I think Labor senators on the other side should be hiding, not speaking on this bill. I note that Senator Sterle, who I know has a very, very longstanding and genuine interest in the trucking industry, is not even in the chamber. He has not spoken. I wonder why that might be, colleagues. Because he knows and he understands how important the trucking industry is to this nation. It is often the backbone of this nation.

Senator Ronaldson —Where is he?

Senator NASH —Where is Senator Sterle, I wonder. Thank you, Senator Ronaldson, for that interjection. For those of you who did not know, 75 per cent of the freight task, which is going to double in this nation by 2020, currently goes on trucks. We would like that to be different; we would like to see a lot more go on rail—and thank you very much to the ALP government for slashing $65 million from the Parkes to Cootamundra railway line. That was not very helpful either, in terms of getting freight off the roads. We see here the absolute targeting of an industry. If anything it needs assistance to streamline, to be better and to find ways to get the trucks off the roads. But, no, we are seeing an increase in the registration and indexation being brought back.

What is also interesting is the lack of understanding from the Labor government about the effect this is going to have on local communities. Real people living in real communities are going to feel the effects of this. Do you know what is going to happen? The charges the Labor government are imposing will be passed on to working families and people living in communities—and even more so to those people who live out in the bush and have the added burden of tyranny of distance. They live great distances from major cities and they cop extra costs anyway. Now we see these extra costs going onto the trucking industry. Guess where they are going to go? As I said, to those working families and those local communities.

Interestingly, this came up not very long ago. I was travelling up on the New South Wales North Coast, where I am duty senator. I had a range of discussions with people up there about the impact of rising costs and what was going to happen in the future. Which brings me to the fact that running up to the election the Labor government said they were going to bring those costs down—they were going to bring down the cost of petrol and it looked like they were going to bring down the cost of food. What has happened? Exactly the opposite, because these charges will be passed on to people in those local communities—local homes and local businesses—and they are going to have to wear the costs. I notice that the Labor members for Richmond and Page last night both blindly supported these ALP bills. On one hand they are up there in their electorates, saying, ‘We’re such a great government; we’re going to address the cost of living,’ and on the other hand, in the very next breath they are supporting bills that are going to increase costs for their working families. That is not right. It is not on. These bills—the charges themselves and those flow-on effects into the community—will do nothing but hurt this country.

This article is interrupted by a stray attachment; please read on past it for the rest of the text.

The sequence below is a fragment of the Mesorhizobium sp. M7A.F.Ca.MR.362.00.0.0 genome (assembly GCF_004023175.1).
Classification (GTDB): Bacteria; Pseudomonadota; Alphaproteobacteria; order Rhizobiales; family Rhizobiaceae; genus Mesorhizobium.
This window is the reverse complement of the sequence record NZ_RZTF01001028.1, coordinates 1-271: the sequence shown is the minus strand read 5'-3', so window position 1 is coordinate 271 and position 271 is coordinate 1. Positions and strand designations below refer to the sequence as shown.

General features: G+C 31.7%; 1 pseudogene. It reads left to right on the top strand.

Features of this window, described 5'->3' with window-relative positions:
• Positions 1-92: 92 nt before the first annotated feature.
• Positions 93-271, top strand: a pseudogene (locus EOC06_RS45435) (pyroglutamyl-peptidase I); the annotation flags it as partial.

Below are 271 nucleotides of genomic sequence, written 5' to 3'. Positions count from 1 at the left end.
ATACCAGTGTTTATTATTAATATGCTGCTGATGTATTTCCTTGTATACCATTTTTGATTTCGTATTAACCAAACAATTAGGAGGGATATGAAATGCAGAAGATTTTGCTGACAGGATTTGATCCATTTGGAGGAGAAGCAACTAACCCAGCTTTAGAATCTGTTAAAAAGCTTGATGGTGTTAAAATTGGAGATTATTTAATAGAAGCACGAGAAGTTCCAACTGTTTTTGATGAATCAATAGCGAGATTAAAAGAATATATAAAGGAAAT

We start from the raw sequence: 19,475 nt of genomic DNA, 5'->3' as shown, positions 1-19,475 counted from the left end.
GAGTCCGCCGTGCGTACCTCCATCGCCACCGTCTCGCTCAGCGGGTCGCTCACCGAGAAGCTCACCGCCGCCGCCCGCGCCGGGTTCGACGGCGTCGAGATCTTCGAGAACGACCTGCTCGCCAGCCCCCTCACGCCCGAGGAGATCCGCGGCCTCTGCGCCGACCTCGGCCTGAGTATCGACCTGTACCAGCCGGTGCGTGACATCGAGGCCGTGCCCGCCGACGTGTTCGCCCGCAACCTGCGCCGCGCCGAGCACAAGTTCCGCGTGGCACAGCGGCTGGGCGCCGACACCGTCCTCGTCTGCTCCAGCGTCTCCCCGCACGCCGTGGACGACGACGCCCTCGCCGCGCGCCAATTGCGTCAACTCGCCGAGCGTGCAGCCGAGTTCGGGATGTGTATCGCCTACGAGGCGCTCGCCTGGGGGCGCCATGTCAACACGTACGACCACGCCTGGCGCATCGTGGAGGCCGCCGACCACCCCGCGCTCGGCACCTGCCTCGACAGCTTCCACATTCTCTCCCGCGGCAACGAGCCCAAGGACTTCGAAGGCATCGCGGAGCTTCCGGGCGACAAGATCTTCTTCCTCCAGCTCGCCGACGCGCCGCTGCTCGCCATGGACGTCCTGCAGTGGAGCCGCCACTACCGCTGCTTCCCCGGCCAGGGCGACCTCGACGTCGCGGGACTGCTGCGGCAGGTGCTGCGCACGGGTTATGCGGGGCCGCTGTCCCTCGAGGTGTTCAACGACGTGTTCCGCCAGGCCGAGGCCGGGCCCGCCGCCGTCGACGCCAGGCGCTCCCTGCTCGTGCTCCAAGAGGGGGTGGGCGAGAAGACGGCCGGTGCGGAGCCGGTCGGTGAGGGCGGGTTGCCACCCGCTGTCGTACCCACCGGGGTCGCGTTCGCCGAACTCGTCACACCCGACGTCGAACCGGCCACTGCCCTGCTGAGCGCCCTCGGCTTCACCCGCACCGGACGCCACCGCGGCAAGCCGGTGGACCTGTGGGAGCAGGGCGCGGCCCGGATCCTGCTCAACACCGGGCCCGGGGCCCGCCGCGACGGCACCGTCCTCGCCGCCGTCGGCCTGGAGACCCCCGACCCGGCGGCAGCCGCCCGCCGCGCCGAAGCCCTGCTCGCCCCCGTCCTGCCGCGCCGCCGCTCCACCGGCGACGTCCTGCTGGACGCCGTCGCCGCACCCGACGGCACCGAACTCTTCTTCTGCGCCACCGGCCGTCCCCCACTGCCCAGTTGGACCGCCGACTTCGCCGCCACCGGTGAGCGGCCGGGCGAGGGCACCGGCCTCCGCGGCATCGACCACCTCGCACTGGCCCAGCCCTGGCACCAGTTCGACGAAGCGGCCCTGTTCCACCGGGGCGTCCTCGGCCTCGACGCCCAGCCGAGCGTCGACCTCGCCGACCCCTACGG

I do not comprehend how the Labor government can think these bills are in any way, shape or form a positive change to the laws of this country, because they are going to hurt an industry that is the very backbone of this country. They are going to hurt the families that operate those businesses and drive those trucks. These families, including working families in all of our communities, are going to bear the brunt of these increased costs. For those reasons, the opposition will be opposing the bills.